Rwanda’s trade deficit widens

Rwanda’s trade balance widened by over 20 percent in 2009 and more than tripled in the last five years, increasing aid dependency, the Ministry of Finance and Economic Planning has said.
Cargo being cleared at Magerwa: Imports into Rwanda registered a substantial rise in 2009. (File photo)
Cargo being cleared at Magerwa: Imports into Rwanda registered a substantial rise in 2009. (File photo)

Rwanda’s trade balance widened by over 20 percent in 2009 and more than tripled in the last five years, increasing aid dependency, the Ministry of Finance and Economic Planning has said.

Figures from the ministry suggest that last year imports outstripped exports as domestic demand for foreign goods increased while exports fell.

Statistics of selected products show that for the period ending December 2009, Rwanda generated $140.1 million from coffee, tea and minerals, down from $182.7 million in 2008. Imports increased by 8.2 percent and 17 percent in value and volume terms respectively, mainly driven by huge expenditures on consumer goods, as well as fuel and energy.

“Trade balance widened because exports did not perform well due to the credit crunch. Commodity prices fell and yet we continued to import,” John Rwangombwa, the Minister of Finance and Economic Planning said yesterday.

The ministry said that the projected decline in import value did not occur although the rate of increase in import value is the smallest in five years.

Imported goods in all categories were expected to decline in value and volume by an average of around 20 percent due to the anticipated fall in import prices and a modest rise in volume.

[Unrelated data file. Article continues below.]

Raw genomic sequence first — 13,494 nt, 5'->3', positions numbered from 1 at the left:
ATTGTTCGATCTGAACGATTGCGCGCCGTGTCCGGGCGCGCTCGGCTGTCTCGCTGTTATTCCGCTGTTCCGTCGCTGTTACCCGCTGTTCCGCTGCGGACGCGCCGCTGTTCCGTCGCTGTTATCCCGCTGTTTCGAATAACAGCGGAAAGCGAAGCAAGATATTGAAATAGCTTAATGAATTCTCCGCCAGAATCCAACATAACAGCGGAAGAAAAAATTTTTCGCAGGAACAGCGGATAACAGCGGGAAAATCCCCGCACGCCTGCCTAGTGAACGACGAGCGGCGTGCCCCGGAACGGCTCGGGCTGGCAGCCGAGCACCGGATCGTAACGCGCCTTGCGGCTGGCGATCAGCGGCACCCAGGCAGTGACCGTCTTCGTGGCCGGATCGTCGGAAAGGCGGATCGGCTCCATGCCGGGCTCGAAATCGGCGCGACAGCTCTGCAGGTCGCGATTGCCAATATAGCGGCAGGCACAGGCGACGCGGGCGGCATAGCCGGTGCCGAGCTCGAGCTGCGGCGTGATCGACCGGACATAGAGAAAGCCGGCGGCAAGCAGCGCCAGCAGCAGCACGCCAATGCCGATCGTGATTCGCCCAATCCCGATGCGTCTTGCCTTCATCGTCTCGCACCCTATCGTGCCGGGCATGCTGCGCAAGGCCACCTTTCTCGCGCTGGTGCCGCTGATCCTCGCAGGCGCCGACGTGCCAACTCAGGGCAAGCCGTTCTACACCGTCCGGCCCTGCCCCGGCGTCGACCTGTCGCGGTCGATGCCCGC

Import growth was high in the beginning of the year, but showed a negative trend in the 3rd and 4th quarters of the year.

The largest revenue declines for exports were significant particularly in the mining sector which dropped by 39.8 percent from $90.7 million in 2008 to $54.6 million last year.

But the sector maintained its position as Rwanda’s top revenue export earner.

Revenue from the country’s traditional export, coffee, slid -20.8 percent as tea showed a modest rise of 7 percent.

However, the ministry said that the capital account balance, which reflects the movement of funds for investments and loans into and outside the country, increased as a result of a rise in direct investments, particularly from Rwandatel and Tigo.

“Other bowings include that of $18 million by Development Bank of Rwanda (BRD), $13 million for RwandAir and smaller amounts for Serena and for coffee exporters,” a statement from the ministry reads in part.

Receipts from the Diaspora increased modestly as revenues for charities and churches declined by over 20 percent. 

The ministry says that government aims at export promotion and import substitution through the support of Small and Medium Enterprises (SMEs).

“To bridge the gap we are trying to improve on our export sector,” Rwangombwa said.

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